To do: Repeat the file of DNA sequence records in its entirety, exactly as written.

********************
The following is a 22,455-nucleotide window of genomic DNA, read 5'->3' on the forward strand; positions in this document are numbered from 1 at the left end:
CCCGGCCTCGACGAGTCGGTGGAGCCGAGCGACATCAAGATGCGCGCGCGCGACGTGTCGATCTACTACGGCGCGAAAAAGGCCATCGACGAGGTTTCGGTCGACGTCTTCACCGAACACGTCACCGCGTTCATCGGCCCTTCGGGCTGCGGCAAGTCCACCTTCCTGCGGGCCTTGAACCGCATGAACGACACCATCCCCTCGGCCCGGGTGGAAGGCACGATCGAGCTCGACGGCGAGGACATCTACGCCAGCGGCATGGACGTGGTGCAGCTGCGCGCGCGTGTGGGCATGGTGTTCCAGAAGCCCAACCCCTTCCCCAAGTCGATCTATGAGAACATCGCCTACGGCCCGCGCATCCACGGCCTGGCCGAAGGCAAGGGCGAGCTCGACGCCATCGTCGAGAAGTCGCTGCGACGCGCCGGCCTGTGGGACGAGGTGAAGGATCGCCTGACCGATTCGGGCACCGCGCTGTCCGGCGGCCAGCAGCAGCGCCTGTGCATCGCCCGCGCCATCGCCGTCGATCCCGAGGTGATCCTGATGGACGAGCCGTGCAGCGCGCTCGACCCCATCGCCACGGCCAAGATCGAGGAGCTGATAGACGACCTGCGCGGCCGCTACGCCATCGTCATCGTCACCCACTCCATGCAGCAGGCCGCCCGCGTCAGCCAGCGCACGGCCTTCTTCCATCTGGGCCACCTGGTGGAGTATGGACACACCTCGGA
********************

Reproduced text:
The following is a 22,455-nucleotide window of genomic DNA, read 5'->3' on the forward strand; positions in this document are numbered from 1 at the left end:
CCCGGCCTCGACGAGTCGGTGGAGCCGAGCGACATCAAGATGCGCGCGCGCGACGTGTCGATCTACTACGGCGCGAAAAAGGCCATCGACGAGGTTTCGGTCGACGTCTTCACCGAACACGTCACCGCGTTCATCGGCCCTTCGGGCTGCGGCAAGTCCACCTTCCTGCGGGCCTTGAACCGCATGAACGACACCATCCCCTCGGCCCGGGTGGAAGGCACGATCGAGCTCGACGGCGAGGACATCTACGCCAGCGGCATGGACGTGGTGCAGCTGCGCGCGCGTGTGGGCATGGTGTTCCAGAAGCCCAACCCCTTCCCCAAGTCGATCTATGAGAACATCGCCTACGGCCCGCGCATCCACGGCCTGGCCGAAGGCAAGGGCGAGCTCGACGCCATCGTCGAGAAGTCGCTGCGACGCGCCGGCCTGTGGGACGAGGTGAAGGATCGCCTGACCGATTCGGGCACCGCGCTGTCCGGCGGCCAGCAGCAGCGCCTGTGCATCGCCCGCGCCATCGCCGTCGATCCCGAGGTGATCCTGATGGACGAGCCGTGCAGCGCGCTCGACCCCATCGCCACGGCCAAGATCGAGGAGCTGATAGACGACCTGCGCGGCCGCTACGCCATCGTCATCGTCACCCACTCCATGCAGCAGGCCGCCCGCGTCAGCCAGCGCACGGCCTTCTTCCATCTGGGCCACCTGGTGGAGTATGGACACACCTCGGA